Mexico is in full election swing. Yesterday I was wandering through Villa Obregon taking photographs of the various posters.
The photographs were for a post I had considered drafting about the Mexican elections. A post that may or not find its way to the internet. Mexico's constitution has some rather strong things to say about foreigners tampering in its elections.
Article 33 wags its fingers in the face of outsiders: "Foreigners may not in any way participate in the political affairs of the country."
The same article warns violators that a quick trip home may be in the offing. "The Federal Executive shall have the exclusive power to compel any foreigner whose remaining he may deem inexpedient to abandon the national territory immediately and without the necessity of previous legal action."
Of course, all of that is in the constitution in Spanish. Not English.
And that brings me to my story.
I was taking a photograph of a wall next door to a fishmonger. The shop owner was curious what I was doing and came out.
He greeted me in Spanish. (I will use the blog universal translator to keep all of us in this tale.)
"Good afternoon. How are you?'
I responded with my trademark: "Practically perfect in every way in this best of all possible worlds."
We then exchanged a few more pleasantries in Spanish.
Then, out of the blue, he asked: "Are you Italian?' But he asked in English.
I started laughing and asked him if my Spanish was that bad. Because I certainly do not fit the usual Italian profile.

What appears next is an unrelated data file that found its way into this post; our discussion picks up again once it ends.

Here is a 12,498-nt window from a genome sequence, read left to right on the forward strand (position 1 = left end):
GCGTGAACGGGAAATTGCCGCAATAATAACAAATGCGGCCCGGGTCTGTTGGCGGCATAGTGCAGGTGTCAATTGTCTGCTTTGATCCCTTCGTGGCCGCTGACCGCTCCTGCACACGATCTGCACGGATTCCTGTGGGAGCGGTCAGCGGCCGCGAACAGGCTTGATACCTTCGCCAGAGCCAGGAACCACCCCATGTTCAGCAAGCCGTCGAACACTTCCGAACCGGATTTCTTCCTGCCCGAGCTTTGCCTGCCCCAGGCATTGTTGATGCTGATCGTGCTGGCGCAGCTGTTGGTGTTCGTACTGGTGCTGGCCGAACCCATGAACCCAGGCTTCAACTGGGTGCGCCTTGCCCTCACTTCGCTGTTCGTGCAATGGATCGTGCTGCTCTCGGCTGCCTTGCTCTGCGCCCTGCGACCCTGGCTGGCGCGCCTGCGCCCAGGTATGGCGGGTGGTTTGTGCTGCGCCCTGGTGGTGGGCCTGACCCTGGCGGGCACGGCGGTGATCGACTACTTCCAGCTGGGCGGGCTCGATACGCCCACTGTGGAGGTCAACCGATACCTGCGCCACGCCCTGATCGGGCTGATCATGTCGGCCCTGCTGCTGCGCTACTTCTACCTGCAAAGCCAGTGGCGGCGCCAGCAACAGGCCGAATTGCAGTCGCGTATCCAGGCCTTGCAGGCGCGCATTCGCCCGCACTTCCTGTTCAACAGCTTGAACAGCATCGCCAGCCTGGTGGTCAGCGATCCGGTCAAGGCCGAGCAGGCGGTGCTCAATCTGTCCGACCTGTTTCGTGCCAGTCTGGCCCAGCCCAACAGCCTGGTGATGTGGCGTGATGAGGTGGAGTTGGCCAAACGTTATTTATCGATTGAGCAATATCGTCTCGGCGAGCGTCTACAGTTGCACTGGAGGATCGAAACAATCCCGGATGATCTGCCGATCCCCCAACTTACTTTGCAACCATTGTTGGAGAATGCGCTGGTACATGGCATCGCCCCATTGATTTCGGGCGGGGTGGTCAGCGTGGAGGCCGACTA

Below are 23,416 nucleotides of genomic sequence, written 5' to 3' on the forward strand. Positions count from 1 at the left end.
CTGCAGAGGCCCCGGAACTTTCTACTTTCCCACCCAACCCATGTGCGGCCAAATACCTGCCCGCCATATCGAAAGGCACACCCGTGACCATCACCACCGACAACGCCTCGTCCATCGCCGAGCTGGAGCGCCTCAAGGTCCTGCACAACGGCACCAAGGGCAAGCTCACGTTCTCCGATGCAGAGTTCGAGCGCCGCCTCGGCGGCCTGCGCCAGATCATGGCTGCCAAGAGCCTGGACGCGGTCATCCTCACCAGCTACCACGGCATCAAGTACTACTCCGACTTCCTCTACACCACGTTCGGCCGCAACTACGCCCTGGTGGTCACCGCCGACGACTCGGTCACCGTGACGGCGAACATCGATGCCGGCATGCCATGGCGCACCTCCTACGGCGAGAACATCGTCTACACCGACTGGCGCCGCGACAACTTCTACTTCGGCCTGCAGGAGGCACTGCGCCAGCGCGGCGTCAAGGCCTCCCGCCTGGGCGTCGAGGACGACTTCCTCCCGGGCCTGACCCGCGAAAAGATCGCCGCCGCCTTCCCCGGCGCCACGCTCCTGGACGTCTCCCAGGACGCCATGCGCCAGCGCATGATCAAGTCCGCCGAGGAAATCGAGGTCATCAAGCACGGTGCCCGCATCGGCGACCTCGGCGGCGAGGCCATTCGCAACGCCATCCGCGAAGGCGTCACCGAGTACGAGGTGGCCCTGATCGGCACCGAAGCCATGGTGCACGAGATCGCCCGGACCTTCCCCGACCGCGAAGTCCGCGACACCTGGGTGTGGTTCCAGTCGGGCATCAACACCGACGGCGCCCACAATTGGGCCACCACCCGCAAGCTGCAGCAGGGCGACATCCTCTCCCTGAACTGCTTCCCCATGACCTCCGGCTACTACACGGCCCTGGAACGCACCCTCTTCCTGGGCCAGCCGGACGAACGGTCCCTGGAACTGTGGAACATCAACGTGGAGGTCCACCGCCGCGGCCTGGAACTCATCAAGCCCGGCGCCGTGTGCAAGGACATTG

In true Mexican fashion, he changed the topic. It turns out, like many Mexican men of his age, he spent some time north of the border. In my old home state of Oregon.
We talked about his experiences in Oregon. My little story about the young Mexican men standing in line at a Salem Taco Bell. His fish business (where I lied that I would be back when I find more culinary pleasures in tofu than in fish).
The encounter reminded me of an earlier event involving my "practically perfect" response. One morning at church before I moved to Mexico, a congregant, a Cuban-American, greeted me in Spanish. I responded with my Poppins-Voltaire trademark.
She stopped. Looked me in the eye and said: "I'm sorry. I don't speak Latin."
Italian. Latin. There seems to be a trend there. My Spanish sounds foreign to native speakers.
But I intend to do something about that. Later this summer I will serve time in the highlands. And it will not simply be a pleasure trip this year. This time I am going to attend a language school.
When I return to Melaque, I will be able to speak Spanish as well as -- any other tourist from Salem.